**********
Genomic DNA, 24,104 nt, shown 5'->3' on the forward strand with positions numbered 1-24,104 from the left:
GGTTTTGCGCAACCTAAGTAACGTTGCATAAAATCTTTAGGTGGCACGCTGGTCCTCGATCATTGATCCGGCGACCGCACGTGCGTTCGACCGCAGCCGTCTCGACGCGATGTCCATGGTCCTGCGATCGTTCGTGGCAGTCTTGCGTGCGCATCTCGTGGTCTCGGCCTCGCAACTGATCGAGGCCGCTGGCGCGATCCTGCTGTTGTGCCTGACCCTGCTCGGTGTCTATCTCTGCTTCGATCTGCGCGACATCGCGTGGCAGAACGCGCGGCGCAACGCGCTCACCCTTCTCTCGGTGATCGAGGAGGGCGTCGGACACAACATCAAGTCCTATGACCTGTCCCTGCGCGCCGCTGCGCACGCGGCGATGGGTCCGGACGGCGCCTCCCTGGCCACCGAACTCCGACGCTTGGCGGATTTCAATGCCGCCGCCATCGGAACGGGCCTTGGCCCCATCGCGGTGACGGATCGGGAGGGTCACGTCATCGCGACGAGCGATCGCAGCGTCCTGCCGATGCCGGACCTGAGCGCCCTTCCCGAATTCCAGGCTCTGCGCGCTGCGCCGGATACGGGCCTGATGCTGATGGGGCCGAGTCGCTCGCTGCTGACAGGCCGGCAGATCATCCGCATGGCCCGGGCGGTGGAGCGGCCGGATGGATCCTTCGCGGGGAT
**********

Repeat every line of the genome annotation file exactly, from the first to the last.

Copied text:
Genomic DNA, 24,104 nt, shown 5'->3' on the forward strand with positions numbered 1-24,104 from the left:
GGTTTTGCGCAACCTAAGTAACGTTGCATAAAATCTTTAGGTGGCACGCTGGTCCTCGATCATTGATCCGGCGACCGCACGTGCGTTCGACCGCAGCCGTCTCGACGCGATGTCCATGGTCCTGCGATCGTTCGTGGCAGTCTTGCGTGCGCATCTCGTGGTCTCGGCCTCGCAACTGATCGAGGCCGCTGGCGCGATCCTGCTGTTGTGCCTGACCCTGCTCGGTGTCTATCTCTGCTTCGATCTGCGCGACATCGCGTGGCAGAACGCGCGGCGCAACGCGCTCACCCTTCTCTCGGTGATCGAGGAGGGCGTCGGACACAACATCAAGTCCTATGACCTGTCCCTGCGCGCCGCTGCGCACGCGGCGATGGGTCCGGACGGCGCCTCCCTGGCCACCGAACTCCGACGCTTGGCGGATTTCAATGCCGCCGCCATCGGAACGGGCCTTGGCCCCATCGCGGTGACGGATCGGGAGGGTCACGTCATCGCGACGAGCGATCGCAGCGTCCTGCCGATGCCGGACCTGAGCGCCCTTCCCGAATTCCAGGCTCTGCGCGCTGCGCCGGATACGGGCCTGATGCTGATGGGGCCGAGTCGCTCGCTGCTGACAGGCCGGCAGATCATCCGCATGGCCCGGGCGGTGGAGCGGCCGGATGGATCCTTCGCGGGGAT